230 years ago, Mozart spent six summer weeks writing his last three symphonies. The world has marvelled at the results ever since, but it has led to some scholarly muddle. It was once thought that they were written with no particular performance in mind, as a final summation of his symphonic art. But neither assumption reflects Mozart’s usual practice. There is evidence they were performed or programmed, since the G minor exists in two versions, with different woodwind scoring, which the composer would not have done without a particular complement of players for a specific occasion. Also writing to make some climactic statement about compositional possibilities is not a typical 18th-century attitude to the craft (pace Bach’s Art of Fugue). A final summation would also have seemed premature. Mozart lived three more years and wrote no more symphonies, but surely would have done so had a lucrative commission come his way.

Richard Tognetti and the Australian Chamber Orchestra at Milton Court © Mark Allan | Barbican
Richard Tognetti and the Australian Chamber Orchestra at Milton Court
© Mark Allan | Barbican

But they make a wonderful programme, a delightful blend of unity and diversity. Nikolaus Harnoncourt believed they were intended to be played as a unity, a single twelve-movement structure. Many musicians are not persuaded (tonight’s director among them), but they follow one another rather well, opening with no. 39’s grand, slow introduction (a rarity in Mozart) and closing with a sublime summation, the fugal finale of no. 41. Certainly, both were terrific bookends in these performances by the Australian Chamber Orchestra, directed by their lead violinist, Richard Tognetti. The ten movements in between were pretty impressive too.

The ACO is a venerable cultural institution; founded in 1975, its core now a 17-piece string orchestra, and this is the first of three annual Milton Court residencies. Tognetti became Artistic Director in 1990. He directs performances from the leader’s chair – or he would, except that they play standing up. He claims that his instrument makes the best baton – at rehearsal he can better illustrate musical points. In concert, Tognetti's bow becomes an actual baton at the start and at other crucial moments. Mostly he adopts the role a concertmaster had in the 18th century, leading by his playing. Among the virtues for the audience is that it makes a fascinating spectacle, a change from the back view of a soundless conductor.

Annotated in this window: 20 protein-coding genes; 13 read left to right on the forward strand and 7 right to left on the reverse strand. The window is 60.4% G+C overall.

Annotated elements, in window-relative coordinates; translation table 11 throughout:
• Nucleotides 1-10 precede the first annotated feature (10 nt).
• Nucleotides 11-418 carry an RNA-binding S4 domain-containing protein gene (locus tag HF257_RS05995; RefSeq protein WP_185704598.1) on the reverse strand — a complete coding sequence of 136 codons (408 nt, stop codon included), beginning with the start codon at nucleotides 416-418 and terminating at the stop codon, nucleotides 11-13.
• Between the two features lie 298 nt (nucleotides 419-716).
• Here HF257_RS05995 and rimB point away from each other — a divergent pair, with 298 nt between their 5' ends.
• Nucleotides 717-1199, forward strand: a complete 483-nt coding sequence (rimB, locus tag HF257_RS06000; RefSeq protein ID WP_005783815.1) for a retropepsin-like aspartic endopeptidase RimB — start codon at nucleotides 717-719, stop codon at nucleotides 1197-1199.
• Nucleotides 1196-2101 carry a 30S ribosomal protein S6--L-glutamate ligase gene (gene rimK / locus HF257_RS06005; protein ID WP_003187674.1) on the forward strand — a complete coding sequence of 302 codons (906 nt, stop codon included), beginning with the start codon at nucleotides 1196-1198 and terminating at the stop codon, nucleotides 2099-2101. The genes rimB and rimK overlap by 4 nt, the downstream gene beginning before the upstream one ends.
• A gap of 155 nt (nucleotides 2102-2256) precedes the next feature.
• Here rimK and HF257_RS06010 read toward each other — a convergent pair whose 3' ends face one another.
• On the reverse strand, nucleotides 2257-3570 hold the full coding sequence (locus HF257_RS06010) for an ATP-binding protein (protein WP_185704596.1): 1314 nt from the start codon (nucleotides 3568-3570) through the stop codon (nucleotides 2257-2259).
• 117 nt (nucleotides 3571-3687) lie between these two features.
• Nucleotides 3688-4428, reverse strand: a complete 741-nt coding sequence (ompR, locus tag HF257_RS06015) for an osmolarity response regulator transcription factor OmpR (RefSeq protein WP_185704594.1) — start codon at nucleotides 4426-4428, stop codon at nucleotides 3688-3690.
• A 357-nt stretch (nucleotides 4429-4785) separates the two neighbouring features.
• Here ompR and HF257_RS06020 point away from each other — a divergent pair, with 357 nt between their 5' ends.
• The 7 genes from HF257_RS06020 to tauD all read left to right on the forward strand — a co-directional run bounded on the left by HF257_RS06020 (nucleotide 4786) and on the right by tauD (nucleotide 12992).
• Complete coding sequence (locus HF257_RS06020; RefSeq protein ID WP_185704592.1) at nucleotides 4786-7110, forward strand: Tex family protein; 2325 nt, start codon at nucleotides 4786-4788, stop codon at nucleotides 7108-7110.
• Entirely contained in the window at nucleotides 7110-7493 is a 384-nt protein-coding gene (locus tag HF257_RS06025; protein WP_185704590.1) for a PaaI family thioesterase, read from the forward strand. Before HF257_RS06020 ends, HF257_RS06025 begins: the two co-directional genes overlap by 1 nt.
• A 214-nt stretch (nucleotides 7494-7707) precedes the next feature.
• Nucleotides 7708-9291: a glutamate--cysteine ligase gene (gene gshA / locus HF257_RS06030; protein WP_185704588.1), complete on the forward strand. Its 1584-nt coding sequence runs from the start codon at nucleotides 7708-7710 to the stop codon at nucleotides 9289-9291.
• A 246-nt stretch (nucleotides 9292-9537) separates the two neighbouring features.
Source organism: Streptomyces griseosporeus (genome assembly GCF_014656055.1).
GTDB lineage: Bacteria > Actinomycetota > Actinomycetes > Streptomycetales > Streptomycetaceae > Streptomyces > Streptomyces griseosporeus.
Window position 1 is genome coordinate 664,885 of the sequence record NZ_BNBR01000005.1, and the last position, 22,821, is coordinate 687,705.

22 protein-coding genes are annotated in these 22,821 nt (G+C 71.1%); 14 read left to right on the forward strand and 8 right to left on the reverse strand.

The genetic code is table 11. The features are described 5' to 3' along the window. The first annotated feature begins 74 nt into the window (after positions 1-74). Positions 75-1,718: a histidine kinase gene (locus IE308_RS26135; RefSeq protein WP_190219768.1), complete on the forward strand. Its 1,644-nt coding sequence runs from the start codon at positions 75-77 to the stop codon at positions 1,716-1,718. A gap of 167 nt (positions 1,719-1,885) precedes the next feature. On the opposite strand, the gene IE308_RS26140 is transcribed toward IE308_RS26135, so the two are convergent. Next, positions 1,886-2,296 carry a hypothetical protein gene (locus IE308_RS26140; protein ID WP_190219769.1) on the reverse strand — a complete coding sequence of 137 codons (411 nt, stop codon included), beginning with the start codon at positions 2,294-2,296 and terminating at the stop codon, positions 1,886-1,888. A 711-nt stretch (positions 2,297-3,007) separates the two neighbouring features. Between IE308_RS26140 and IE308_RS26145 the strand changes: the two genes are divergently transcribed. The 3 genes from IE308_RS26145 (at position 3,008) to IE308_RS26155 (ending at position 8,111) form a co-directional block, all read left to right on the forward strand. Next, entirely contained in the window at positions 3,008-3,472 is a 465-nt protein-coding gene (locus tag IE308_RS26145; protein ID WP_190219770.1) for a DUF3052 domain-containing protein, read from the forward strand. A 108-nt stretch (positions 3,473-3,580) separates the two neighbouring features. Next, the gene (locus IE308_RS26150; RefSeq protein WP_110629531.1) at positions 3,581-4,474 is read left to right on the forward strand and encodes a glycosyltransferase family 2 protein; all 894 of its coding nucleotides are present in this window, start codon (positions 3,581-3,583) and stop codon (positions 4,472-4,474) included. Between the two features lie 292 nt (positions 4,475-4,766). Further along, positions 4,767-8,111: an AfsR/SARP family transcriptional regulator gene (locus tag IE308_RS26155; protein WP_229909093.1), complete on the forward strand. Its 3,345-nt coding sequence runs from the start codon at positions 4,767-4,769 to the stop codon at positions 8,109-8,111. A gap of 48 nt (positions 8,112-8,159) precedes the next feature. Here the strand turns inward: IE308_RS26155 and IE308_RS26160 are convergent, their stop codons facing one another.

The 30 players in this concert made quite a wallop when they launched no. 39 with that E flat chord, which resonated in Milton Court to grand effect. This hall has a generous acoustic, ideal for chamber groups up to about this size, with clarity and warmth in just about ideal proportions. If it was a touch too loud at times, the musicians perhaps need greater familiarity with the space to refine their dynamics. But at least we had none of the old porcelain performance tradition, of Mozart treated as elegant and precious rather than elevated and potent. The main Allegro got an energetic reading indeed, and the ACO danced through the minuet, changing into Lederhosen for the Lӓndler trio, its drinking song derivation reflected in especially gurgling arpeggios from the chalumeau register of the second clarinet.

The choices made by Tognetti were spot on. Tempi always seemed right, and repeats were taken where they are usually heard and not where they are mostly omitted – this could be a long programme otherwise. Phrasing was always alive and spontaneous-sounding, perhaps one consequence of the freedom of playing standing up, and of players being directed by a fellow player. No. 41 was given in the revised version with clarinets, and sounded as fresh as if the ink was still wet on the players’ pages (or tablets in their case). The balance and the smart tempo for the opening slightly swallowed a favourite moment, the violas’ undulating accompaniment before the theme enters, but thereafter the movement generated all the pathos one could want. And the violas, of course, led us into the Andante and enjoyed their moment in the sun, while the finale’s ‘Mannheim rocket’ truly took off and launched a thrilling account of the finale.

Tognetti’s work was excellent throughout, whether as lord of the dance in minuets, or lord of misrule in the riotous invention in outer movements, urging his players on through codas with a wave of his bow. The “Jupiter” was made to sound just what it is – one of the greatest of all symphonies from any era, right through to its tumultuous finale, with always clearly layered fugal passages, even the coda with all five themes combined. The ACO sounded like this finale really was their party piece and there was an audience roar of an enthusiasm usually reserved for Mahler 5 rather than Mozart 41. This ACO visit includes a performance of their “Cinematic and Musical Odyssey” called Mountain. Surely they have scaled the heights enough already.

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